• Solute Carrier Family 6 Member 16, SLC6A16, is a protein-coding gene33 and the gene has been found to be a part of the Nrf2 pathway34. Nrf2 is a transcription factor which regulates cellular defences against a range of oxidative stresses35. The Nrf2 pathway promotes keratinocyte proliferation and contributes to the pathogenesis of PSO36. As there are no current studies that confirm the role of SLC6A16 in PSO, this signature gene should be considered for future research.

  • Serine/Threonine/Tyrosine Kinase 1, STYK1, is a protein-coding gene 37. According to Liu et al.38 (2014), the gene plays vital roles in cell proliferation, differentiation, and survival. STYK1 along with 282 other genes, is a part of the Focal Adhesion pathway, the importance of which has been stressed in the literature40. It is important to note, however, that there are no studies linking this gene to PSO.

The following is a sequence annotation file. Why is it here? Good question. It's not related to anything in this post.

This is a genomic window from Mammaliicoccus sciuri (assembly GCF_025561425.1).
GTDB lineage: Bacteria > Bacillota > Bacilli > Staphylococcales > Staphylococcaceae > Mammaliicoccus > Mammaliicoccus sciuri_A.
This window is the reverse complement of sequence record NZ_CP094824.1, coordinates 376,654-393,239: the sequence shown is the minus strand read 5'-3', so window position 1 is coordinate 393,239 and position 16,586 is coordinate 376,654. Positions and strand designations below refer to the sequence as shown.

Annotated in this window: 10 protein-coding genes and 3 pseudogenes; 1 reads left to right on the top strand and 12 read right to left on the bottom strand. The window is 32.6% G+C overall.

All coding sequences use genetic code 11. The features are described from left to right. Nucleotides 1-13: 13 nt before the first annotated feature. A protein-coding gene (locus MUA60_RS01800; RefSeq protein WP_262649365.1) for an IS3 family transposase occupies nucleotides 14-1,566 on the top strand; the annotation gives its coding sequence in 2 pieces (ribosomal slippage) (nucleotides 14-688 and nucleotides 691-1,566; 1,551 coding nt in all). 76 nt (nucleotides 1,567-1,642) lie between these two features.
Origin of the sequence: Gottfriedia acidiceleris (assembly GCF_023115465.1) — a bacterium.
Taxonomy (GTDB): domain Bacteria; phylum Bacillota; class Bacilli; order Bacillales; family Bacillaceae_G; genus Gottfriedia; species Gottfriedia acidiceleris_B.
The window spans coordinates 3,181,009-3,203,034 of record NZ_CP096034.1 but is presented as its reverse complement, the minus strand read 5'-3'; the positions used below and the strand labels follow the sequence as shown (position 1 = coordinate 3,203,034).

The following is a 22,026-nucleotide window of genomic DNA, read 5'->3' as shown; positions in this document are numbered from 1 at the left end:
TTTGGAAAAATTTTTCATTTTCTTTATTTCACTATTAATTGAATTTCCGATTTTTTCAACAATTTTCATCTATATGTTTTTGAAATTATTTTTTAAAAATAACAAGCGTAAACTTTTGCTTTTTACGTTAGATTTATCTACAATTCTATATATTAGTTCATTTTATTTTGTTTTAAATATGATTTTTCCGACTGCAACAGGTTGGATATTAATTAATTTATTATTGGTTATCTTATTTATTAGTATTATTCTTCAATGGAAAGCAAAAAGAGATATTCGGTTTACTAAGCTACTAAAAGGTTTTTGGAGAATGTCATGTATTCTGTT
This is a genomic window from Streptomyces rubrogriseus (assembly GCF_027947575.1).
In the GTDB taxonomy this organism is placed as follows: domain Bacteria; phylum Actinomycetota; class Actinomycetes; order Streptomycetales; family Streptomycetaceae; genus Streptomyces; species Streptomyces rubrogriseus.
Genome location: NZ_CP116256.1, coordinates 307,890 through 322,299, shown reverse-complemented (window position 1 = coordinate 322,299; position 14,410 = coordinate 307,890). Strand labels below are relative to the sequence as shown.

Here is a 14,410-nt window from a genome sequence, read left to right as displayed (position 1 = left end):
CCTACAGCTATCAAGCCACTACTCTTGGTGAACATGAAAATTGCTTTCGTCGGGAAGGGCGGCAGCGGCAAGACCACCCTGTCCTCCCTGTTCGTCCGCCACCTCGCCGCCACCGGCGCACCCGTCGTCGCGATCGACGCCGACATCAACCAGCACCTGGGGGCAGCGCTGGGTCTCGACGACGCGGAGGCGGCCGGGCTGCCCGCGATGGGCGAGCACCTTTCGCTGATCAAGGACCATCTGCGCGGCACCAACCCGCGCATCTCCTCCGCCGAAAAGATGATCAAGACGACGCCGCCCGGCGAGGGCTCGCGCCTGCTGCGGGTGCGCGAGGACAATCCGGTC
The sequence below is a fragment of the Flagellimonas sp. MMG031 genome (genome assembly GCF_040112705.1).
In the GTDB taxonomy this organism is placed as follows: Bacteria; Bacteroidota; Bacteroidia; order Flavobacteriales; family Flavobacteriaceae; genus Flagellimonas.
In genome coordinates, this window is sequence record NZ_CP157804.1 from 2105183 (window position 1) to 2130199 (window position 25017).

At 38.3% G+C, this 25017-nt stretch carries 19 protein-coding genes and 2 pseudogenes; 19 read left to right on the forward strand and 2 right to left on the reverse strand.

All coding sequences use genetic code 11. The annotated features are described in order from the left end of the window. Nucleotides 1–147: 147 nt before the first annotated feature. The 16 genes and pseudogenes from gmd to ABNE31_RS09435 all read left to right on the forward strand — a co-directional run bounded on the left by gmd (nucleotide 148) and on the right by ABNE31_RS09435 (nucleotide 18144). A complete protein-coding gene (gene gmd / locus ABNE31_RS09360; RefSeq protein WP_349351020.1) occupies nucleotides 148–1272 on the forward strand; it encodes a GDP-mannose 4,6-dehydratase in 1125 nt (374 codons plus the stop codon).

4.4 PSO non-lesional

  • RP11-487I5.4 and RP11-332H18.3 are genes that have similar properties to RP11-775C24.5 that were discussed earlier. There are several studies validating that these genes play a role in the pathogenesis of PSO by regulating both microRNAs and genes41.

  • Phosphatidylinositol-glycan-specific phospholipase D, GPLD1, is a protein-coding gene42. It has been associated with several diseases, including glandular tularemia42. Interestingly, GPLD1 has been identified to participate in the phosphatidylcholine metabolic process with 60 other genes43. This metabolic process has been suggested to play a role in the psoriatic epidermis, potentially validating this candidate gene as being relevant to the disease.